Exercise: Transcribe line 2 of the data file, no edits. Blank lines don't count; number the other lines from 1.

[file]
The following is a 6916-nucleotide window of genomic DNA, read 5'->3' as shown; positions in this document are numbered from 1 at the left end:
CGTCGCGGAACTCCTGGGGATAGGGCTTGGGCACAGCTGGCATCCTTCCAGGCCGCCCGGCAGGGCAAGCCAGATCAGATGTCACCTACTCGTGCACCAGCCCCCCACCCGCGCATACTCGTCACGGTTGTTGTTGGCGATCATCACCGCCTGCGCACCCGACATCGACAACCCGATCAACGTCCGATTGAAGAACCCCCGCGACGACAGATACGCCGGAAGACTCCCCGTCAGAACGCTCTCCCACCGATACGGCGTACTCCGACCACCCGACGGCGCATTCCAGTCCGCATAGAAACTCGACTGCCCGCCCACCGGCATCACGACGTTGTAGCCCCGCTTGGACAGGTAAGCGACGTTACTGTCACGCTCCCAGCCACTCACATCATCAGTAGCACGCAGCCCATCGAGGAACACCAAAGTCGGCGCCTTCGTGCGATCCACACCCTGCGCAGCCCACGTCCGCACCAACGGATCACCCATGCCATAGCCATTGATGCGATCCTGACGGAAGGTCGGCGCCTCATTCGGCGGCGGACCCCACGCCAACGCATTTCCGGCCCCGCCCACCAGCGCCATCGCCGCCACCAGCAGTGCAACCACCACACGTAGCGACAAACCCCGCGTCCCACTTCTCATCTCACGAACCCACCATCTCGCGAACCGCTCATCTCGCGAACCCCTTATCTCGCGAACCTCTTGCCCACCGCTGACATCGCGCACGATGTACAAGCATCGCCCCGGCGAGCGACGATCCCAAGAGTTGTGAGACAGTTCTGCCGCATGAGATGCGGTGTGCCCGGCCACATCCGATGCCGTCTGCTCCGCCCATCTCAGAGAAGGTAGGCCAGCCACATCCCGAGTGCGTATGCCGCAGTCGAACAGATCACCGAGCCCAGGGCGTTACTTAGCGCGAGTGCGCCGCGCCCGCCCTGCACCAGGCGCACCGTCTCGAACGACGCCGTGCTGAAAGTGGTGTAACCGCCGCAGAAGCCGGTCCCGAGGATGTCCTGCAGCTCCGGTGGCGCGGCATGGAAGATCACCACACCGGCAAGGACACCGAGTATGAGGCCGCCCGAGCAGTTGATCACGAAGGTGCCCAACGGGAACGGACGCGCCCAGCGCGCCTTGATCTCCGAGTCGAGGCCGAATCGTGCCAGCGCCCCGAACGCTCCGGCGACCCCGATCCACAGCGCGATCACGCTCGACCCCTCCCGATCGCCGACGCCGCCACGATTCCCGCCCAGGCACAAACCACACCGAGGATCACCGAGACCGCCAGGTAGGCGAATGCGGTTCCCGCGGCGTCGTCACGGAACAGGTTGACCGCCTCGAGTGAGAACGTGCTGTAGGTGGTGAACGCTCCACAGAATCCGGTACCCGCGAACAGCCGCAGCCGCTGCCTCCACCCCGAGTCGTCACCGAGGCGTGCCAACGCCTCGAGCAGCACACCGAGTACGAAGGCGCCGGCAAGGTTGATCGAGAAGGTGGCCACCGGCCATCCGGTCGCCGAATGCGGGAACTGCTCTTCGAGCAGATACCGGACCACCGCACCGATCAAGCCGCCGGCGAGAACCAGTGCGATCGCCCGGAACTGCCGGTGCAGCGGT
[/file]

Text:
CGTCGCGGAACTCCTGGGGATAGGGCTTGGGCACAGCTGGCATCCTTCCAGGCCGCCCGGCAGGGCAAGCCAGATCAGATGTCACCTACTCGTGCACCAGCCCCCCACCCGCGCATACTCGTCACGGTTGTTGTTGGCGATCATCACCGCCTGCGCACCCGACATCGACAACCCGATCAACGTCCGATTGAAGAACCCCCGCGACGACAGATACGCCGGAAGACTCCCCGTCAGAACGCTCTCCCACCGATACGGCGTACTCCGACCACCCGACGGCGCATTCCAGTCCGCATAGAAACTCGACTGCCCGCCCACCGGCATCACGACGTTGTAGCCCCGCTTGGACAGGTAAGCGACGTTACTGTCACGCTCCCAGCCACTCACATCATCAGTAGCACGCAGCCCATCGAGGAACACCAAAGTCGGCGCCTTCGTGCGATCCACACCCTGCGCAGCCCACGTCCGCACCAACGGATCACCCATGCCATAGCCATTGATGCGATCCTGACGGAAGGTCGGCGCCTCATTCGGCGGCGGACCCCACGCCAACGCATTTCCGGCCCCGCCCACCAGCGCCATCGCCGCCACCAGCAGTGCAACCACCACACGTAGCGACAAACCCCGCGTCCCACTTCTCATCTCACGAACCCACCATCTCGCGAACCGCTCATCTCGCGAACCCCTTATCTCGCGAACCTCTTGCCCACCGCTGACATCGCGCACGATGTACAAGCATCGCCCCGGCGAGCGACGATCCCAAGAGTTGTGAGACAGTTCTGCCGCATGAGATGCGGTGTGCCCGGCCACATCCGATGCCGTCTGCTCCGCCCATCTCAGAGAAGGTAGGCCAGCCACATCCCGAGTGCGTATGCCGCAGTCGAACAGATCACCGAGCCCAGGGCGTTACTTAGCGCGAGTGCGCCGCGCCCGCCCTGCACCAGGCGCACCGTCTCGAACGACGCCGTGCTGAAAGTGGTGTAACCGCCGCAGAAGCCGGTCCCGAGGATGTCCTGCAGCTCCGGTGGCGCGGCATGGAAGATCACCACACCGGCAAGGACACCGAGTATGAGGCCGCCCGAGCAGTTGATCACGAAGGTGCCCAACGGGAACGGACGCGCCCAGCGCGCCTTGATCTCCGAGTCGAGGCCGAATCGTGCCAGCGCCCCGAACGCTCCGGCGACCCCGATCCACAGCGCGATCACGCTCGACCCCTCCCGATCGCCGACGCCGCCACGATTCCCGCCCAGGCACAAACCACACCGAGGATCACCGAGACCGCCAGGTAGGCGAATGCGGTTCCCGCGGCGTCGTCACGGAACAGGTTGACCGCCTCGAGTGAGAACGTGCTGTAGGTGGTGAACGCTCCACAGAATCCGGTACCCGCGAACAGCCGCAGCCGCTGCCTCCACCCCGAGTCGTCACCGAGGCGTGCCAACGCCTCGAGCAGCACACCGAGTACGAAGGCGCCGGCAAGGTTGATCGAGAAGGTGGCCACCGGCCATCCGGTCGCCGAATGCGGGAACTGCTCTTCGAGCAGATACCGGACCACCGCACCGATCAAGCCGCCGGCGAGAACCAGTGCGATCGCCCGGAACTGCCGGTGCAGCGGT